Despite the fact that 22 years have passed since Zamora's trip, the migration of children continues to be a harsh reality.

In fiscal year 2022 alone, Customs and Border Protection recorded 152,057 encounters with unaccompanied minors at the land border in the southwestern United States.

That number represents an increase compared to the 146,925 encounters in 2021.

"A child does not understand what immigration is, one does not understand how close to death one is", Javier Zamora.Javier Zamora

"It has happened to me that migrant children from El Salvador or Mexico, who came to this country at the age of 13 or 9, have read the book and tell me: 'I have never told my story to another person because I thought it was the only one'. It's very ironic because the book is called alone, but we are not alone. This continues to happen because children and adults do not stop coming to this country as it is literally happening at this minute, "he explains. 

—One of

Solito

's successes is that, despite narrating a dangerous journey, there is always room for humor and joy.

What was the challenge of achieving that tone during the writing?

—Even if one is surviving a very horrible event, sooner or later, you have to smile.

One has to look for them, as we say in El Salvador, so as not to disassociate the moment you are living and to be able to see the future.

If you can't do that, you can't laugh, you can't live, and you die because you freeze.

And that's in the book.

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—Has this book reconciled you with your Central American heritage?

—I have one foot here and one foot there, but each time I feel better about it because I will never be 100% from there, nor 100% from here.

Before that made me sad but it is what it is, that's how things happened and you also have to accept that by being an immigrant we lose a lot but we also gain a lot.

I'm the only person in my family who can come and go, so that's a privilege.

I can observe things that my family in El Salvador does not understand about life in the United States, and I can tell things about El Salvador to my relatives who live in the United States and have not been able to return.

I am like a translator of those realities.

—How was the experience of living undocumented in the US?

—Another of my traumas is having lived without papers in this country.

After I crossed, my parents always asked me not to tell anyone that I wasn't born in the United States.

So for years I have been guilty of lying to other Latinos and telling them that I couldn't speak Spanish because I didn't want anyone to know where I came from.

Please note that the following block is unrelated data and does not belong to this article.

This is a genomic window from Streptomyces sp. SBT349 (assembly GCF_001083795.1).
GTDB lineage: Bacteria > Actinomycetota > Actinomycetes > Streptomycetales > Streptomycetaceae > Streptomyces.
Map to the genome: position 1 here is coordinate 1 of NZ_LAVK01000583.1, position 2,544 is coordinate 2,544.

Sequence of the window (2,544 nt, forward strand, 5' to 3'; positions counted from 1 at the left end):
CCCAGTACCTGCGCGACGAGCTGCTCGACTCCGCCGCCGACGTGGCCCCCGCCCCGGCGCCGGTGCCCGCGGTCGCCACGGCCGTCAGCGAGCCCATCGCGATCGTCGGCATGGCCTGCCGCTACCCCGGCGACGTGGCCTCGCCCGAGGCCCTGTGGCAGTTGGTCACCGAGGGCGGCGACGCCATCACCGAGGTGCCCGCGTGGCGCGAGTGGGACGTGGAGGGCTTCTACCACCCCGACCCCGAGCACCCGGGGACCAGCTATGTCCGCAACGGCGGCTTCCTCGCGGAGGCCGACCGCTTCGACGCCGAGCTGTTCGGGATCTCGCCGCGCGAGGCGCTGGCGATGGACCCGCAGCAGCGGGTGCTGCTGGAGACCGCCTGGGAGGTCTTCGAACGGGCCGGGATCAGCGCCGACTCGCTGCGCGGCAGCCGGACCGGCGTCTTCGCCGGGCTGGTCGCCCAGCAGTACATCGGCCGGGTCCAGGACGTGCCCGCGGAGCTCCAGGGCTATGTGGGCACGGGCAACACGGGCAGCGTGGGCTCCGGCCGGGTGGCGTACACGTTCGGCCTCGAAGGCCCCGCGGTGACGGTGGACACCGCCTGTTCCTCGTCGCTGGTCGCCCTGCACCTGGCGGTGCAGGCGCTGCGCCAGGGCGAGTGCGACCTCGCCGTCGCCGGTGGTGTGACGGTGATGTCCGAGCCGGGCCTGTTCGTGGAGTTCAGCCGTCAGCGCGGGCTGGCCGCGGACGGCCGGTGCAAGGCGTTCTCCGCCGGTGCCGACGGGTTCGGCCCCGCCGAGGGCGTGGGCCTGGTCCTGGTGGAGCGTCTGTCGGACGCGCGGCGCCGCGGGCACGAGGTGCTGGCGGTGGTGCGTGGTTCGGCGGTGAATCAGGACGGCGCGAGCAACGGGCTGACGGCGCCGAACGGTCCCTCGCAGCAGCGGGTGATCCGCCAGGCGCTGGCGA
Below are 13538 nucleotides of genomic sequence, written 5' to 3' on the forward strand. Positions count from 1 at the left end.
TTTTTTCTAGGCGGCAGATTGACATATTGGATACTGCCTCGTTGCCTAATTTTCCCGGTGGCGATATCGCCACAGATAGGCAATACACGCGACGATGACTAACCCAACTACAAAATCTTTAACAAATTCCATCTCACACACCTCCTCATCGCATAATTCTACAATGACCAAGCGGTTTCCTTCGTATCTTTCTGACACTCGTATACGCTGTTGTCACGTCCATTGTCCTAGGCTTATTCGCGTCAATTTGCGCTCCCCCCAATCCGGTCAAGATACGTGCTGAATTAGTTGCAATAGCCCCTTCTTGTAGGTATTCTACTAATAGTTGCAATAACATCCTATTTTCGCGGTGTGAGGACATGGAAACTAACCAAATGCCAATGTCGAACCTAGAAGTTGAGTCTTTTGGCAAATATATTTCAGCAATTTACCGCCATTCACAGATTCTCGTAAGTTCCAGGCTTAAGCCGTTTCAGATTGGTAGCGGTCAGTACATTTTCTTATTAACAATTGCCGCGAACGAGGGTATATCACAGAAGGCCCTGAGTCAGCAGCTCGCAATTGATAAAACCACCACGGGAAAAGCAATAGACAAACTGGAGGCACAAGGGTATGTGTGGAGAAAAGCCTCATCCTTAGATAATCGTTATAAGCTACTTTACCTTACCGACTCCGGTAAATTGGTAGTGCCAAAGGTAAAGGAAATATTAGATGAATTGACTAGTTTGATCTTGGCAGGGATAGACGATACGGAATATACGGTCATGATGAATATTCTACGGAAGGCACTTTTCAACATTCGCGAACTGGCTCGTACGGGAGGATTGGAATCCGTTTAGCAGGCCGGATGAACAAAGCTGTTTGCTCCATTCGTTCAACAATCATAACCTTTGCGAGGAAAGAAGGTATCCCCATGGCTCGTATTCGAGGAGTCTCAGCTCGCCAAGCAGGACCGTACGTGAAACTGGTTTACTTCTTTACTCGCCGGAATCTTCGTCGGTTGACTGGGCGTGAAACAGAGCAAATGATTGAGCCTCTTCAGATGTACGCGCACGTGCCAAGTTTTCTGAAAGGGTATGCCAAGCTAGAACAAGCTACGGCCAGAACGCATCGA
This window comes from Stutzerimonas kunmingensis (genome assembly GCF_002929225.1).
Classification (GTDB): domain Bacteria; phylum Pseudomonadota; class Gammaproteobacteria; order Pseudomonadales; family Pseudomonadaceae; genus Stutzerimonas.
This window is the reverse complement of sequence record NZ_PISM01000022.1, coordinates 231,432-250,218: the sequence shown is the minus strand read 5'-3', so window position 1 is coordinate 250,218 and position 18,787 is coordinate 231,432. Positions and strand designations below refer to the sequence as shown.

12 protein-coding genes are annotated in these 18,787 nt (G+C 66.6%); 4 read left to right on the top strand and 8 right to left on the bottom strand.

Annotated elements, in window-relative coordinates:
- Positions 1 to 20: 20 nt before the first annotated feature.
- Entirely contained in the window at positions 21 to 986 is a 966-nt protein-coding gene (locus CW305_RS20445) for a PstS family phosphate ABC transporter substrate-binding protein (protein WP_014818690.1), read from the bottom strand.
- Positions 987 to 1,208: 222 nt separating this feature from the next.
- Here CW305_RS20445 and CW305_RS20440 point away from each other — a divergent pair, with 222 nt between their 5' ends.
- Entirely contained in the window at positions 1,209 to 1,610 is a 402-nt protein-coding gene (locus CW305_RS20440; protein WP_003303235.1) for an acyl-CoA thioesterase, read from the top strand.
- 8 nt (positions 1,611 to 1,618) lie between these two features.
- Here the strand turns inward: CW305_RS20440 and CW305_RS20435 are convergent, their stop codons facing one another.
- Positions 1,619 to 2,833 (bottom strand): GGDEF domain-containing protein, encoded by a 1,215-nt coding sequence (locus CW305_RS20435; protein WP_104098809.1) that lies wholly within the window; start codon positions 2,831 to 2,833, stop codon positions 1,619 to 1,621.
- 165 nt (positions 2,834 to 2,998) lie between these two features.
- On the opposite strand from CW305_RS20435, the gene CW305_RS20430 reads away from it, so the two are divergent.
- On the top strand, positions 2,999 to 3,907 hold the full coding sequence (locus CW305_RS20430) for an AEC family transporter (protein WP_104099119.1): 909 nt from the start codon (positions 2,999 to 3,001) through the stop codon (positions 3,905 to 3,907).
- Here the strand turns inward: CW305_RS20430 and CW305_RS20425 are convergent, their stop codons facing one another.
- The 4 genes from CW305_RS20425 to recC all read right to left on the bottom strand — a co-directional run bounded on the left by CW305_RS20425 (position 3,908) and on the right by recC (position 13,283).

He was afraid of 'la migra' who took many people he knew.

But at the age of 17, poetry gave me the courage to say that I am from El Salvador, and that I was an immigrant who did not have papers. 

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Sept.

17, 202205:35

—What use is poetry in a world with as many conflicts as the current one?

—Poetry serves to dream of a better world.

When writing one can imagine a world without borders, without ecological problems, without gender, which are things that writing deals with.

You only need a pen and a page, those are the weapons that any human being has.

To change the world, we first have to dream.

—Which are your most important literary influences?

—In El Salvador, in 1935, there was a literary movement created by Claribel Alegría, Roque Dalton, Manlio Argueta who were the compromised generation.

Since then, Salvadoran writers have been committed to dreaming, to wanting to change the country with our work. 

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—Have you seen positive changes in the Latino community recently?

—We are increasingly relevant in all fields, from politics to entertainment, but I think that this is not enough.

We have to complicate the conversation.

The Latino community has a lot to learn because we are racists too.

For example, we still don't include our Afro-Latino brothers and sisters, and that's a problem we have to fix.

You have to update what it means to be Latino and understand that Latinidad is not a race, it is a mixture of everything. 

—Do you think that bilingualism is increasingly accepted in various spheres of American society?

—Yes, changes are noticeable and I see that speaking Spanish is much more frequent now.

It's good to talk in one of our languages ​​and I see a lot of progress, but at the same time, whites always fight so that this isn't a reality, so that bilingual schools don't exist.

It is important to speak Spanish, but it is also important to complicate things and recognize that Spanish is also to blame for why we do not speak Nahuatl and other indigenous languages.

We cannot forget about that.

Source: telemundo